Annunciation of the Lord
Solemnity transferred to Mon. 31 March 2008.
Chapter Sermon by Fr. Mark.
It is a happy coincidence that the feast of the Annunciation sometimes occurs in Easter Time. It serves to remind us that no feast can be separated from the saving deeds of Jesus that we have just celebrated in Holy Week. Each feast of the year truly contains the whole dying and rising mystery of Christ.
During the eight octave days of Easter the gospels continually present us with encounters of the risen Christ with his disciples. The transposed solemnity of the Annunciation of the Lord to Mary can also fruitfully be interpreted within similar parallel meetings between the divine and the human. What an encounter with God Mary had through the intervention of the angel Gabriel: “The power of the Most High will overshadow you”, Gabriel tells her and she becomes pregnant with Jesus! Her womb is opened and the Son of the Most High, the Saviour, is conceived within her body. This life, nurtured in darkness, bursts forth to be the Light of the world. This life, entombed in Mary’s womb, becomes the risen Lord.
But even so, Mary, the first of the disciples and the mother of God, at first receives the angel’s message as one “greatly troubled” and questions the angel, “How can this be?” – These are surely typical human responses. The gospel account shows us how our ways can be completely changed into the ways of God. What transformed Mary from the frightened and questioning young woman we saw at the encounter with Gabriel into the confident though still reticent but firm believer that we have come to see and treasure in the life of the Church and its tradition? This is the same type of question we have seen being asked of the disciples in the face of the death and then of the resurrection of Jesus. What transformed them from doubting followers to believing disciples? And the ultimate question for us in all of these events is, what transforms us?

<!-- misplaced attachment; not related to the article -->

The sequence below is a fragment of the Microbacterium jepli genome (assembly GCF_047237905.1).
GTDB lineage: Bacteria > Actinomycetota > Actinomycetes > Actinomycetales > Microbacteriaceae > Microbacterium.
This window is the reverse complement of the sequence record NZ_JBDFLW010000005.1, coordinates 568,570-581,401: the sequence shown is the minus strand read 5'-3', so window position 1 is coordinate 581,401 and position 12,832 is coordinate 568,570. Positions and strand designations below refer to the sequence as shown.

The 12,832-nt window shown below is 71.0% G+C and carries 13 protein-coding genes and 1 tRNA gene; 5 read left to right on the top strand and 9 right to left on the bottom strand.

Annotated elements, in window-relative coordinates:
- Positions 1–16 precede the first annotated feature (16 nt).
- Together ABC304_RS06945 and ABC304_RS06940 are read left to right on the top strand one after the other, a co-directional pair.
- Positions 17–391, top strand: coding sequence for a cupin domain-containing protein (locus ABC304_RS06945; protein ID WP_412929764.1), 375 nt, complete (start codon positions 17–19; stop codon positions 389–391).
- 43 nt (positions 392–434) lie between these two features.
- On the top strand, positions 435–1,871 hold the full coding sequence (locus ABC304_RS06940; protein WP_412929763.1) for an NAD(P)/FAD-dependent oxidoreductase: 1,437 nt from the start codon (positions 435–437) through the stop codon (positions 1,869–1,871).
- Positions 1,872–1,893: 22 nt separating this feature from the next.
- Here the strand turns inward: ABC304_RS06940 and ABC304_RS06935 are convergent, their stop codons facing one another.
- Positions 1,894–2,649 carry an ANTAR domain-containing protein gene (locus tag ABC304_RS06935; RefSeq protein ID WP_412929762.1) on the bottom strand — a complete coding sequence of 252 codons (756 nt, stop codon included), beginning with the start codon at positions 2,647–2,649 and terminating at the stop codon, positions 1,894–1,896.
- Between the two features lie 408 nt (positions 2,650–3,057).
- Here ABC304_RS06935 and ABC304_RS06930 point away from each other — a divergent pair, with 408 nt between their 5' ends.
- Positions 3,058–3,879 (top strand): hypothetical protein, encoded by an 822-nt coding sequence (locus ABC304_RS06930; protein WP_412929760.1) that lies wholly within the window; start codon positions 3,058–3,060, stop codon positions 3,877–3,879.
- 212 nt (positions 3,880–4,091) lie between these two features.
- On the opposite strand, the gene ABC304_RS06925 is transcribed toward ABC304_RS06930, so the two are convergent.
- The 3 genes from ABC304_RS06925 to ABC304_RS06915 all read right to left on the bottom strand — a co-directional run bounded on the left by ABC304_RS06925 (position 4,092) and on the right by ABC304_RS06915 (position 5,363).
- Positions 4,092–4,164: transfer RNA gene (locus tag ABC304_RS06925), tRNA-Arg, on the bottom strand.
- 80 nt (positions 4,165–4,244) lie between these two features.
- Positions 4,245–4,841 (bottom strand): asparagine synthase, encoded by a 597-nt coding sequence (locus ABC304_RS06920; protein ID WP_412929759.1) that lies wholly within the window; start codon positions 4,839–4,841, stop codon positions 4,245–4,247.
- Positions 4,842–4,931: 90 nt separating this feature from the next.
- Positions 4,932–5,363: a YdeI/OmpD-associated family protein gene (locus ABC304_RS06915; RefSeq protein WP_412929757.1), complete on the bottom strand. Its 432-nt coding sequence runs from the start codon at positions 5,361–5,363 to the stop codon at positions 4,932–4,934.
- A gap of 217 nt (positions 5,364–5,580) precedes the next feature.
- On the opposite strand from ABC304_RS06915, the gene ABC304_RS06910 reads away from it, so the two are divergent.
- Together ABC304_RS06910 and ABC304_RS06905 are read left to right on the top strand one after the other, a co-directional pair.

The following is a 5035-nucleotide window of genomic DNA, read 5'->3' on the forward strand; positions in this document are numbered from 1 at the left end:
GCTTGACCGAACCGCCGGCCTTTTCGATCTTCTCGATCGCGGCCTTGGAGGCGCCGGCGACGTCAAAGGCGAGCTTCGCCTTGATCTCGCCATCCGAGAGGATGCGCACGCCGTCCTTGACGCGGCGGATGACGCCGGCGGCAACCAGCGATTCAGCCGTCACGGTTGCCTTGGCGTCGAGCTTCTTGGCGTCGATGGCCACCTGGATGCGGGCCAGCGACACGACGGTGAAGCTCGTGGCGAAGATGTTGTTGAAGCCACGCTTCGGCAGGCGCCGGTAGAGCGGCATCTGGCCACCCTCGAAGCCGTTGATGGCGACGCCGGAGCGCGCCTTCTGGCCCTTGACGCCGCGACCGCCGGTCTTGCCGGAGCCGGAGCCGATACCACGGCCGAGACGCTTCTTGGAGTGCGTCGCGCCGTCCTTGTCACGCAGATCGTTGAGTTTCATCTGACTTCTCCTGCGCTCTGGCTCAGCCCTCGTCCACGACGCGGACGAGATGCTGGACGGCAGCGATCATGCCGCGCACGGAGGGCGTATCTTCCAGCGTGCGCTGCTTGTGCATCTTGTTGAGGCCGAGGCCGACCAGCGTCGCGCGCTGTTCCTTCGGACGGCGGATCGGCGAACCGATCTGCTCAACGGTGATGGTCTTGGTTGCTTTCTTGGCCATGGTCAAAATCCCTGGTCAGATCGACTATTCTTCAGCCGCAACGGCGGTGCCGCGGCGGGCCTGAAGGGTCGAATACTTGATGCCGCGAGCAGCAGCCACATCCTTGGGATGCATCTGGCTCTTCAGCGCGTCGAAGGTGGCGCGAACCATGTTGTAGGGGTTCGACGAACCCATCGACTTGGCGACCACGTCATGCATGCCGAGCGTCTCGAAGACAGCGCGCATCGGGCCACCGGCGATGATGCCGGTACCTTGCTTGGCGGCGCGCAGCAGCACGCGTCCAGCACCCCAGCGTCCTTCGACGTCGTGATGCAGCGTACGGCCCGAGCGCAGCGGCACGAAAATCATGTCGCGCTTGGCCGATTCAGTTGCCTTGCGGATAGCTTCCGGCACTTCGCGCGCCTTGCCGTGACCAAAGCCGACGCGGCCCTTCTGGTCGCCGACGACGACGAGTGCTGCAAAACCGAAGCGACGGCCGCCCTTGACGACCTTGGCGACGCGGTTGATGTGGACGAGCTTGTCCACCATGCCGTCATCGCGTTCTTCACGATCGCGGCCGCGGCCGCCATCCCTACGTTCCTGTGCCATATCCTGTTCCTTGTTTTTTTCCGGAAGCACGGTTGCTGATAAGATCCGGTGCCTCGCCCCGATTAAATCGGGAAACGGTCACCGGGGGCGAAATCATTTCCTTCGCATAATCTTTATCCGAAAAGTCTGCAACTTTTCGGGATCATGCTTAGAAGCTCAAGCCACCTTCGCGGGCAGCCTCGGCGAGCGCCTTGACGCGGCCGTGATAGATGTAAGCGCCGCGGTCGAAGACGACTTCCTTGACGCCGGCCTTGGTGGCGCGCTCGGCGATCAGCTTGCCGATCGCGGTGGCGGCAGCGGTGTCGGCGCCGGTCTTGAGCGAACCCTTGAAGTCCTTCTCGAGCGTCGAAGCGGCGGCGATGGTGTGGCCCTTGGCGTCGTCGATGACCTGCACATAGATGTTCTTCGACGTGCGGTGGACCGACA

The first reading in the Mass of the Annunciation relates to a similar dilemma. God offered Ahaz a sign; Ahaz refuses to ask for one and thereby clutches to his own way of thinking. Mary, in spite of being troubled and with questions in her heart, comes to submit to “the power of the Most High.” Her answer (“I am the handmaid of the Lord”), transforms her. Jesus ends his earthly life by doing his Father’s will, and by offering himself as a sacrifice on the cross for our salvation. This act of self-giving allowed the Father to raise him up. Mary in her acceptance of God’s will anticipated Jesus’ own response to the Father. But it was he who, when he had accepted the Father’s plan of salvation for mankind, gave her earlier response its full significance and purpose.
When our Lady replied to Gabriel’s message from on high: “May it be done to me according to your word,” she begot Jesus in the flesh. When Jesus said to his Father in his final hours, “Let your will be done, not mine.” we were raised us up with him to the heights of heaven.
The dimension of the resurrection, therefore, comes into play when we celebrate Gabriel’s greeting to Mary in this Easter Season. His words, “The Lord is with you” become pregnant with the added and fuller meaning that it is the risen Lord who is with us.
By accepting God’s will in our own lives as both Jesus and Mary did in theirs we will truly encounter the risen Christ. And our Easter Alleluias become our way of saying, with Mary, “May it be done to me according to your word.”